Elderly woman was bullied for 10 minutes straight—but when the bullies posted the encounter, they did not expect the backlash

September 13, 2017 3:23 pm Last Updated: October 20, 2017 6:33 pm

 

When someone is in a group, it is often difficult for them to fight against the combined mental pressure of friends and peers. This can sometimes lead to dangerous, or cruel situations. Bullying someone outside the group, for instance, can often spiral out of the individual bully’s control, as they seek to outdo each other.

One elderly woman experienced this group bullying firsthand. Not only was she bullied, but the bullies, proud of what they did, posted the entire episode on Facebook.

But the bullies did not get the reaction they thought. Instead of amusing their friends, people around the world rallied to the defense of this poor woman, and one Canadian man enlisted their help to make it right in a big way.

68-year-old Kara Klein was working as a bus monitor for a middle school when four teens started to mercilessly bully her on the way home from school.

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In 2012, 68-year-old Kara Klein was working as a bus monitor for Athena Middle School in Rochester, New York. At the time, she had a rough few years; her husband passed away ten years ago, and her son committed suicide years later.

Still, Klein was a fighter, and she enjoyed work. Until one day, a group of teens decided to take their bullying way too far.

For 10-solid minutes, four teens hurled verbal and physical abuse at Klein while still on the school bus.

They were cruel and relentless and videotaped the whole exchange — after

10 minutes of relentless bullying, Klein broke down in tears.

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They made fun of Klein’s appearance, calling her ‘fat—–,’ as well as other things. She tried to get them to stop, but the teens only escalated their abuse. They began touching her and poking her to annoy her. At this point, she tried ignoring them, but nothing seemed to work. The kids only got worse and worse. Finally, the children told her that her whole family should kill themselves.

That last jab hit too close to home, having lost her son to suicide years earlier. She finally broke down and cried.

To make it even more terrible, bullies were so proud of what they did, they filmed the whole encounter and posted the footage, titled “Making the Bus Monitor Cry,” on Facebook to amuse their friends.

But when the bullies posted the video to Facebook, they did not get the response they thought they would.

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Fortunately, the bullies did not get the response they thought they would. The video went viral almost immediately, with people all over the world rallying to Klein’s defense. Overnight Klein was transformed from a victim to the symbol of the fight against bullying.

That was when 25-year-old Canadian, Max Sidorov, decided to do something good for the elderly woman. Having once been bullied, he knew all too well what Klein had been going through.

“I know how it feels,” Sidorov said in an interview with ABC News. “Nobody should go through that, ever.”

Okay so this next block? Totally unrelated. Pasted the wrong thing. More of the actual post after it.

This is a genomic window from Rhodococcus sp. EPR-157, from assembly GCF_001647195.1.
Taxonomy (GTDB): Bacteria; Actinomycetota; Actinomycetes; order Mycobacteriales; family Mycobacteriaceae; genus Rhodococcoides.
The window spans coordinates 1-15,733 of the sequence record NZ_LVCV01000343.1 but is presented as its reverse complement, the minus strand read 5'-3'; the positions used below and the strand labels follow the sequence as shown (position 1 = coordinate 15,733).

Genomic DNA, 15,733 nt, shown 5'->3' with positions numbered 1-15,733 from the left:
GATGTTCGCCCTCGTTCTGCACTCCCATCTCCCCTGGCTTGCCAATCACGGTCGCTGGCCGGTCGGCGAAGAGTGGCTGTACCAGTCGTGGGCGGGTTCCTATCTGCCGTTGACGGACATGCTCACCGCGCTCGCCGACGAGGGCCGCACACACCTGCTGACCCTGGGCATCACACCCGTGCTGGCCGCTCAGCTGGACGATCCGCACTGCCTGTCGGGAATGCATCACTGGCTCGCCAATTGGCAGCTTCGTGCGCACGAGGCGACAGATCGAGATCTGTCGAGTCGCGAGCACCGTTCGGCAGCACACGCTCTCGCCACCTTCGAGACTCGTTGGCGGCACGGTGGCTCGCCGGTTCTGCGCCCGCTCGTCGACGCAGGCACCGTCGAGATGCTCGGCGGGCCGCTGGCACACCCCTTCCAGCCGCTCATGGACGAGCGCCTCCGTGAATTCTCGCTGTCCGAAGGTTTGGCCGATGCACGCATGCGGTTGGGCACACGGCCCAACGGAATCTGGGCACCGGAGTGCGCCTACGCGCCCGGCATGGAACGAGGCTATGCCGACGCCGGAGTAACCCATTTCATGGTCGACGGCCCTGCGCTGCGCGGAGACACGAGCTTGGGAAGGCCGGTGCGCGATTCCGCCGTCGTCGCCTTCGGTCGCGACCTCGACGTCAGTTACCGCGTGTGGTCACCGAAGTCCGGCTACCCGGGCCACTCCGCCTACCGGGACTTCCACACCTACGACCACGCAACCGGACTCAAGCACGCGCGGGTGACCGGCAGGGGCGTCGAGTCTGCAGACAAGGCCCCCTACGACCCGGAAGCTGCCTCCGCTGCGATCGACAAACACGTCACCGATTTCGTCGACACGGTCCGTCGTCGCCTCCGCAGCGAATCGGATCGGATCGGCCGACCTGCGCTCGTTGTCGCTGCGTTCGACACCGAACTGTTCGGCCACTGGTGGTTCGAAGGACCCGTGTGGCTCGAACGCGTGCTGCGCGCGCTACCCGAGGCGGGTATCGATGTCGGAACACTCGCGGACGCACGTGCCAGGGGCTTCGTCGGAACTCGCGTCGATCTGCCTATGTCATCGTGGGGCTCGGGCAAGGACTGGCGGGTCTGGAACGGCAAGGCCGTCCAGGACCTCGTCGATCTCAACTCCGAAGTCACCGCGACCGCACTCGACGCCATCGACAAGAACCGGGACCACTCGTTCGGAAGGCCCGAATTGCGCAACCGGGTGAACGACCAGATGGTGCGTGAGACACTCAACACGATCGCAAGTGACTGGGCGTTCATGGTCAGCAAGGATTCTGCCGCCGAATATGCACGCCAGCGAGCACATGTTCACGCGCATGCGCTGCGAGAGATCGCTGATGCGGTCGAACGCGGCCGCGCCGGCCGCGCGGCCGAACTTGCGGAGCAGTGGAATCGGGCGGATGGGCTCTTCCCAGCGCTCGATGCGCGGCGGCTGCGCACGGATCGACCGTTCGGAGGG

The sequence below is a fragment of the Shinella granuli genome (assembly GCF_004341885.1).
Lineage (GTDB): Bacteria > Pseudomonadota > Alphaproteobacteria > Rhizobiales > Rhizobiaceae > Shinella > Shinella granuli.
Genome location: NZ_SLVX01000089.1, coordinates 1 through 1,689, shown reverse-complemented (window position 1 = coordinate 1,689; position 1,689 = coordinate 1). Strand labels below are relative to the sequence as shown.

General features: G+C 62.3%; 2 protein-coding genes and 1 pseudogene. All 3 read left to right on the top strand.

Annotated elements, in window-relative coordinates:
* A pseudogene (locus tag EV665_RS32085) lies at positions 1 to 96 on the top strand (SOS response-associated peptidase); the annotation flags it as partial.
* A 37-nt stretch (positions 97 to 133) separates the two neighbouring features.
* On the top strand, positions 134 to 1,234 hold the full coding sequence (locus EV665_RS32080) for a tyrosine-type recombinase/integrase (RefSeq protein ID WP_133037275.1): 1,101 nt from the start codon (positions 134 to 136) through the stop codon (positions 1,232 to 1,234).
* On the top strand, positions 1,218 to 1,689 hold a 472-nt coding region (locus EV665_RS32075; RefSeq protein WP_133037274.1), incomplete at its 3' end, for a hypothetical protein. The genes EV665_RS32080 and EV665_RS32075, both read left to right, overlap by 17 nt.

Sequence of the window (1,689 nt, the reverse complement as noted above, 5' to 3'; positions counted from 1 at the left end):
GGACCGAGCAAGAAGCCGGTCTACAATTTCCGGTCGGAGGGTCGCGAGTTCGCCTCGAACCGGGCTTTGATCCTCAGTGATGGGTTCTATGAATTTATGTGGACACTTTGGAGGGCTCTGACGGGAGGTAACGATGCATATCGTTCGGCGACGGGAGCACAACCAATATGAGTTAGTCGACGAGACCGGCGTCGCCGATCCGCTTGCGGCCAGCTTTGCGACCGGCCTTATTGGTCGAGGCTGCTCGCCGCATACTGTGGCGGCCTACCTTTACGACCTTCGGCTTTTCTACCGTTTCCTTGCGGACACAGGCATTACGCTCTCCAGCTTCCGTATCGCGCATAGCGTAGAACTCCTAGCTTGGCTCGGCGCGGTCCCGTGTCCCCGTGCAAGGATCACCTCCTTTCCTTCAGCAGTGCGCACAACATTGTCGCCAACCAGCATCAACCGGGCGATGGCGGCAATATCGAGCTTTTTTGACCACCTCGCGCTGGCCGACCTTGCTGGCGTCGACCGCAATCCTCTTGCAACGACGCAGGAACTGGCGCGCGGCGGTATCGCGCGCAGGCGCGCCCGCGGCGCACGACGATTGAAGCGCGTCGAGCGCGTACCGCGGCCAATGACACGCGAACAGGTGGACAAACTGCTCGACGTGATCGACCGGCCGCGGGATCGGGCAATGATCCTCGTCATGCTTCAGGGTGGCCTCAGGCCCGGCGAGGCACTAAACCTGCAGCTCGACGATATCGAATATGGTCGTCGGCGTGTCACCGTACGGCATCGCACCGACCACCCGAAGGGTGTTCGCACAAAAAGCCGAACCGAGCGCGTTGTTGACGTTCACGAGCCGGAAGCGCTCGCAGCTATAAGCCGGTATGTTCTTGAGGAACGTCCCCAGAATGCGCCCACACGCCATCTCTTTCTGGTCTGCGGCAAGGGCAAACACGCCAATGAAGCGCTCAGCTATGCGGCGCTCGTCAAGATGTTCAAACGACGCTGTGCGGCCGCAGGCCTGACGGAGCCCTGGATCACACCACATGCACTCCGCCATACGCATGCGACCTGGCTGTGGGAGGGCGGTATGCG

He started a fundraiser for her with the intention of giving Klein an awesome vacation. He set the funding goal at $5,000. But the generosity of people around the world surprised everyone.

Through the compassion of Max Sidorov and over 32,000 others, Klein was gifted with $700,000 to go on a vacation—but she decided to use their generosity to do something even more special.

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In the end, Sidorov and over 32,000 people raised over $700,000. More than enough to give Klein the vacation she so rightly deserved.

“I don’t have any words to describe how I feel,” Klein said in an interview with Global News. “It’s really wonderful.”

But Klein was as generous as she was humble.

You have all inspired me by your acts of love,” Klein wrote on her foundation’s blog. “Together, we will change the world.”

With the $700,000 she began the aforementioned anti-bullying foundation, The Kara Klein Anti-Bullying Foundation, with the goal of ending bullying once and for all.

The bullies ended up getting their just rewards, but all were ashamed of what they had done — in the end, Klein did not even think they were bad kids ‘deep down.’

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And as for the bullies? They were suspended from school, required to do community service, and enroll in an anti-bullying program.

All were ashamed of what they had done, however, and issued apologies to Klein personally.

“I wish I had never done those things,” one of the bullies said. “If that had happened to someone in my family, like my mother or grandmother, I would be really mad at the people who did that to them.”

Still, despite her terrible experience, when asked if she thought they were bad kids, Klein had a surprising response.

“Not really,” Klein said in an interview with CNN. “Not deep down. When they get together, things happen. Sometimes worse than other times.”

It is fortunate that some good came of this, stories about bullying does not always end on a happy note. Hopefully, with Klein’s example and her help, the world will be able to stop this from happening to anyone else ever again.

Watch the full story, and Sidorov’s and Klein’s first meeting here.